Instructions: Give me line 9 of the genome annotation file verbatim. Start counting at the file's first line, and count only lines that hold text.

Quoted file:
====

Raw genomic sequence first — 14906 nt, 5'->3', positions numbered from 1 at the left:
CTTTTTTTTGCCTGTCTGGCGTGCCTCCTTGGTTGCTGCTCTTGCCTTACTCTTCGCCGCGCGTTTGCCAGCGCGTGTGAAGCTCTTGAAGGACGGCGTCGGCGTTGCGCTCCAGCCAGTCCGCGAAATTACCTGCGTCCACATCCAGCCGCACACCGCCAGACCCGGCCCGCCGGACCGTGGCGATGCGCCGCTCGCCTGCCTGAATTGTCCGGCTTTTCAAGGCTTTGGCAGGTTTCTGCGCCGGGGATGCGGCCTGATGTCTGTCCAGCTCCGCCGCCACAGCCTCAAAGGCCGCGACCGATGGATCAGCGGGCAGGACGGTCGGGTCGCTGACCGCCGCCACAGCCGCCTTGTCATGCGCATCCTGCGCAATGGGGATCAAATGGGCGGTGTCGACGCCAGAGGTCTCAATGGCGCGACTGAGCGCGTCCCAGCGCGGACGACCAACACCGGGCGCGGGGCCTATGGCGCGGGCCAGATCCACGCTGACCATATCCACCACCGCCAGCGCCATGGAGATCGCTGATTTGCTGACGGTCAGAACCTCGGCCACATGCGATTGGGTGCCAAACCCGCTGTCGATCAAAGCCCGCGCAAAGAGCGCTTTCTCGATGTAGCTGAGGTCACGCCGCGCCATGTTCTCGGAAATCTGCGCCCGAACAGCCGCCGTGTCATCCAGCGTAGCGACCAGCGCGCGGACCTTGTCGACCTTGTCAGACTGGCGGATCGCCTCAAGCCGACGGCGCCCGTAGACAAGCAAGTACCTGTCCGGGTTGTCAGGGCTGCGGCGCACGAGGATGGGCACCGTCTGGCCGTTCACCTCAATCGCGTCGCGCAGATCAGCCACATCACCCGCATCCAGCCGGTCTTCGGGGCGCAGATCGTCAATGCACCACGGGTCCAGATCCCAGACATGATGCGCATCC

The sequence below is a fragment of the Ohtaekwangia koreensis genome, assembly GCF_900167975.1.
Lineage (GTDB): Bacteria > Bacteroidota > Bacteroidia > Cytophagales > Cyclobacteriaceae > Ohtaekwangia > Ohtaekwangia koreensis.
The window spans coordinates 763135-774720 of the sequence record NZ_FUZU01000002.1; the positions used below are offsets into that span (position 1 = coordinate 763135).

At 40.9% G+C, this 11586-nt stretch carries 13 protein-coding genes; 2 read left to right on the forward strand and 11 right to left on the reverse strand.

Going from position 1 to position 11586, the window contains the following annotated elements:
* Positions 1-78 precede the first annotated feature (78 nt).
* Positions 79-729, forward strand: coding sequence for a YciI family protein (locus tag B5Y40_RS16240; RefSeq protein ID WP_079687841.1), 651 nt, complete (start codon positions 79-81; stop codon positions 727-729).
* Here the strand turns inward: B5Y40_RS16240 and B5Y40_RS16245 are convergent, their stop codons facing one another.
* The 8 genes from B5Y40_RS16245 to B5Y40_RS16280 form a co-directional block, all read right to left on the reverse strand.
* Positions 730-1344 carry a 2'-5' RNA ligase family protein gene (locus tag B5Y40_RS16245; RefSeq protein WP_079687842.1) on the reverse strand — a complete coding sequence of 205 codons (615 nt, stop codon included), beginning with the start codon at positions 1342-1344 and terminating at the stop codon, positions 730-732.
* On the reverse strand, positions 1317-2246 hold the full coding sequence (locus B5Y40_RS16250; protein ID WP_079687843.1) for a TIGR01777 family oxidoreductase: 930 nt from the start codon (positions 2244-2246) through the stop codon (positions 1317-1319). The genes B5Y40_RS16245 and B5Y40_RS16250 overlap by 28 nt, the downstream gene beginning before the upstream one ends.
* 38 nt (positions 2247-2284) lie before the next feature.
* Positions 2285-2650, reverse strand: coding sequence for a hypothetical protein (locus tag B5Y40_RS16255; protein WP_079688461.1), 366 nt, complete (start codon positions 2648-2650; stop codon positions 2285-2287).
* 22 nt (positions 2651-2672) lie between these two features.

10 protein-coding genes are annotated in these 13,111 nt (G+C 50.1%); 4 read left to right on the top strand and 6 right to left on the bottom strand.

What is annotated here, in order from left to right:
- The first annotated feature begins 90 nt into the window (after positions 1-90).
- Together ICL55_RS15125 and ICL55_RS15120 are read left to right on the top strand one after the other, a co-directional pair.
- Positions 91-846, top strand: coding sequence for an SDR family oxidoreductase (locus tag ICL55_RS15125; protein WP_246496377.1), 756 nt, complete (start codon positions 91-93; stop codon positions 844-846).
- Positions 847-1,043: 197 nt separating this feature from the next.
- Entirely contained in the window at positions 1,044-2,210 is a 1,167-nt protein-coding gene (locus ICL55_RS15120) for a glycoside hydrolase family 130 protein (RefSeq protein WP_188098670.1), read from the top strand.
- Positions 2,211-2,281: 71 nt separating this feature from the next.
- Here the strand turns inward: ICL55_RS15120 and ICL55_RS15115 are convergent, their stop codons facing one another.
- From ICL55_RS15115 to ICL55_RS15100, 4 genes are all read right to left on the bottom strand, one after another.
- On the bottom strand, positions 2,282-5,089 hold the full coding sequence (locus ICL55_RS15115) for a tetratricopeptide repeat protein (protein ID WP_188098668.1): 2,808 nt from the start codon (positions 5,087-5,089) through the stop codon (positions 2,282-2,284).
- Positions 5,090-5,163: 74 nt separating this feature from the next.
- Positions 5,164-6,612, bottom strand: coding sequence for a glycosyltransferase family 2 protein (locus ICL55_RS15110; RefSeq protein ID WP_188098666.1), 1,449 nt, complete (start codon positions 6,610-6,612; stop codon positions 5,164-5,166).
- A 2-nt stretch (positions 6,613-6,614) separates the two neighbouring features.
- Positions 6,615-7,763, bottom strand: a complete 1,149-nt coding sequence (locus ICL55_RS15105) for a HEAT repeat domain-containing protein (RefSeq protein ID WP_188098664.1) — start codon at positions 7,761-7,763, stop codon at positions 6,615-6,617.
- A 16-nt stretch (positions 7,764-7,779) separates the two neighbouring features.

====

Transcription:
* Positions 79-729, forward strand: coding sequence for a YciI family protein (locus tag B5Y40_RS16240; RefSeq protein ID WP_079687841.1), 651 nt, complete (start codon positions 79-81; stop codon positions 727-729).